A few days a week a woman comes to the house to sit with Mom for a couple of hours so I can get out of the house. I almost always go to the same restaurant for breakfast because it's relatively close, they know me there and they have the best grilled raisin bread in town.

ebullient_av / Pixabay

A couple of days ago I was there when the young guy came in with his baby son, who might have been just over a year old. They sat in the booth in front of me and were facing me, so I got to keep looking over at them as I enjoyed my breakfast. I tend to love looking at children, so this wasn't upsetting me.

What was upsetting me was the father not paying attention to his son. After they sat down, he pulled out his smartphone and spent all of his time on it. His son, needing attention like any other child at his age, was playing with anything he could get his hands on. The lucky thing for me is that he didn't throw anything my way; that would have been problematic.

As I watched this scene, I thought about how many people in leadership positions I'd seen over the years who couldn't tell you almost anything about a majority of their employees work performance. Every so often I'd ask "how good is so-and-so" and I'd get either a standard "good worker" or "okay I guess" or something along those lines. Every once in a while they'd gush over someone, and I'd wonder if maybe that person was making sure the director knew about their performance because they were telling them what they were doing.

Sometimes I let it go since they weren't my employees. Other times I asked "how do you know"? That threw people off, and they'd either say "I just know" or stay silent; how professional is that?

The last time I was consulting out of town, I saw a good number of employees who were either walking around talking to people all the time or talking on their smartphones instead of concentrating on work. I know this because a number of people were fascinated by me for some reason (a New Yorker working in a Southern hospital I suppose lol) so they'd stop by my cubicle to talk to me, which sometimes made me uncomfortable because it's something I'm not used to, and those talking on their smartphones weren't exactly being discreet.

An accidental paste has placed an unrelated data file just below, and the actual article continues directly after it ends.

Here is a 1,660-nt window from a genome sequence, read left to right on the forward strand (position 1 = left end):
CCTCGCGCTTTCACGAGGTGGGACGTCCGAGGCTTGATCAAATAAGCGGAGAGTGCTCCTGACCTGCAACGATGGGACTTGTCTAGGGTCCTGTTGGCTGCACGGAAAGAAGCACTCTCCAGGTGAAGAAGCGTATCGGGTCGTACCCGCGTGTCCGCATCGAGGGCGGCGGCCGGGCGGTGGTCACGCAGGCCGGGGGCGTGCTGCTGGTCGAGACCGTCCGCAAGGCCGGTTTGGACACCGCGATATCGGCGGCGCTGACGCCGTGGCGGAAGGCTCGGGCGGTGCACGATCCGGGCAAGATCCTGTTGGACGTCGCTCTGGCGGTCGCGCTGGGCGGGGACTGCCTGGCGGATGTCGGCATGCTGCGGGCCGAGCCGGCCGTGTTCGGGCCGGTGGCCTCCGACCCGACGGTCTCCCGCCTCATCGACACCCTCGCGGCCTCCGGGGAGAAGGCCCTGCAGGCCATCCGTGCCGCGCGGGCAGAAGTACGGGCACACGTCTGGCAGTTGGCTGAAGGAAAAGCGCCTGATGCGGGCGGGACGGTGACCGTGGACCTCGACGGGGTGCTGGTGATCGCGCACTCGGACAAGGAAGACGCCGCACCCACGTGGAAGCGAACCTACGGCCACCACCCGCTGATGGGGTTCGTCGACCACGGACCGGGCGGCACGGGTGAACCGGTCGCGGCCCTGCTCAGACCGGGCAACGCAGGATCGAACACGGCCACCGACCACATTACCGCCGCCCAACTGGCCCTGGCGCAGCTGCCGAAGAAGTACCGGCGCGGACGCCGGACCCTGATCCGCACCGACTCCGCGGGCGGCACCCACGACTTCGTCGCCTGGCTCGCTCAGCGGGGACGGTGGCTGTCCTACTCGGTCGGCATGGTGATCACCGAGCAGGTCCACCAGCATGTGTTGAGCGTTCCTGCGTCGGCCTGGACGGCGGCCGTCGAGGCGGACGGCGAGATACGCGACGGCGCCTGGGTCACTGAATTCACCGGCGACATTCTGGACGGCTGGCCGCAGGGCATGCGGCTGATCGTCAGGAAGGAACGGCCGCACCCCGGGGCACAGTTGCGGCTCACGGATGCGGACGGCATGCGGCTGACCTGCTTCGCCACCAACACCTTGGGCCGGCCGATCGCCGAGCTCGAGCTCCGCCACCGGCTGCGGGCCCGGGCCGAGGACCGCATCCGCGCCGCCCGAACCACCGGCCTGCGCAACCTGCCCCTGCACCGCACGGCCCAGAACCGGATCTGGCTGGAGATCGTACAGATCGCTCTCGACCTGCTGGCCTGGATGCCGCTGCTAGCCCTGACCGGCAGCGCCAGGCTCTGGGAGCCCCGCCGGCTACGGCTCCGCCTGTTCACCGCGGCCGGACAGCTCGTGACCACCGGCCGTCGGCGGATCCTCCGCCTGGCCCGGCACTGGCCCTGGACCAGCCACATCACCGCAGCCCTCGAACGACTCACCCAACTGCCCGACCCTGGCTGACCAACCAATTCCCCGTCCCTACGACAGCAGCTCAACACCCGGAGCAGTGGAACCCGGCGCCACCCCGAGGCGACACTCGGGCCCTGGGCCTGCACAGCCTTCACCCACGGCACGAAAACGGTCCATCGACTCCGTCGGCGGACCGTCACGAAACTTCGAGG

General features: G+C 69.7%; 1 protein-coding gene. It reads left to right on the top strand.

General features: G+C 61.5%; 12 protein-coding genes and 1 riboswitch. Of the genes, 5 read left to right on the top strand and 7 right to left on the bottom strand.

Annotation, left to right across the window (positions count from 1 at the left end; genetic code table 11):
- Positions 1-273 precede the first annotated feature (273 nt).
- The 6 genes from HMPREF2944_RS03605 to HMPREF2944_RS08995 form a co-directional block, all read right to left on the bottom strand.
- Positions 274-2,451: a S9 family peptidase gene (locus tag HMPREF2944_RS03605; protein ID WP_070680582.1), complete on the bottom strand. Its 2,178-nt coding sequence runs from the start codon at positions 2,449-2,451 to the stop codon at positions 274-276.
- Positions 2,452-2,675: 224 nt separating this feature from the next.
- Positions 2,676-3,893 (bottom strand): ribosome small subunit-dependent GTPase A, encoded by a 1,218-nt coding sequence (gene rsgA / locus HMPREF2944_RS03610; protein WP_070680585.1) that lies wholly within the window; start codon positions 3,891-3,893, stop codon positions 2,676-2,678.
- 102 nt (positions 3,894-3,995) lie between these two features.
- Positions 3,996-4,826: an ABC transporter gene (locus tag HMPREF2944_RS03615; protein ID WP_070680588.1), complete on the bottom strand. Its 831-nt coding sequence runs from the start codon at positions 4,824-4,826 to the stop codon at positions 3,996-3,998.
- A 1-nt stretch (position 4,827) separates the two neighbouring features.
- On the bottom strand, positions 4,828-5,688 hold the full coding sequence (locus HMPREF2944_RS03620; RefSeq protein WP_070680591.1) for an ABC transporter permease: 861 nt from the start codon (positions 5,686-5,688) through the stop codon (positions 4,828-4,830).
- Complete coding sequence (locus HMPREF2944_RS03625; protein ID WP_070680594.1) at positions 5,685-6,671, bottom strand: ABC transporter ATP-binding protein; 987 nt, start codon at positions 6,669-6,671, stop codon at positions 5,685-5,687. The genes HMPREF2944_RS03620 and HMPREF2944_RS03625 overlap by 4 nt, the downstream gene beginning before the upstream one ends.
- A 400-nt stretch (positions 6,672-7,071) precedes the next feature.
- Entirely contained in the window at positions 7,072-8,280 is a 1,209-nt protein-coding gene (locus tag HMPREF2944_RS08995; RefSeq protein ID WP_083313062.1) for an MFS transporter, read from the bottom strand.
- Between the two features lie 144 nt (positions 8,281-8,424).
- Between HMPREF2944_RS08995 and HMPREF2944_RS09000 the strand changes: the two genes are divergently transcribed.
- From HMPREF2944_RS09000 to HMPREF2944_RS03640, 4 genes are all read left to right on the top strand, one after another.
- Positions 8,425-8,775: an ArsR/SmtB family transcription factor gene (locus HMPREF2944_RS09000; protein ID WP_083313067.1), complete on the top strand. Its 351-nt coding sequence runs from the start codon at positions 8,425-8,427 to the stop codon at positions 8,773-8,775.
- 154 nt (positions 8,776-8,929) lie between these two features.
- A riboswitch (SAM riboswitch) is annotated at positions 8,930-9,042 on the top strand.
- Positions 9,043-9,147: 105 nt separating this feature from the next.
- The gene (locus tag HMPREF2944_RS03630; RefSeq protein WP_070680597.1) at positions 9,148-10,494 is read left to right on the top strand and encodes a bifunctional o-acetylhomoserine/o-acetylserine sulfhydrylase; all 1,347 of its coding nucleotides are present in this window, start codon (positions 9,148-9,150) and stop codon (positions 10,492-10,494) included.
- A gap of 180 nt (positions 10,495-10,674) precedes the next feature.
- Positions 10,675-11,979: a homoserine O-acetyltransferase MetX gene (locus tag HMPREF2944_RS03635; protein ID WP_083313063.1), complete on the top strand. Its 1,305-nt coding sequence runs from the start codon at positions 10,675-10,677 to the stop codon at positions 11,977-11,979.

If the directors weren't paying attention to their employees to see if they were doing any work, then how much attention could they have been giving to the quality of the work they were completing? It's no wonder people in leadership positions are so stressed; many of them have no idea what's going on right in front of them.

For once I'm not going to lecture. I'm not going to give a lot of long winded tips. Instead, I'm going to remind you, the leader, about the responsibilities you've undertaken as that leader of people.

It's up to you to know what your employees are doing. It's up to you to set the standard. It's up to you to create policies and procedures so you give everyone the chance to be as proficient as possible. It's up to you to set up ways to track performance. It's up to you to delegate responsibility, enough so you can actually manage, but not so much that you end up not doing any actual work yourself.

Pay attention to your employees needs while paying attention to their work performance. What they do or don't do is entirely on you as the person in charge. Embrace the responsibility, learn how to do it well or eventually someone else will be the leader.

Don't let something bad that you could have controlled happen on your watch; nothing good will ever come of it.

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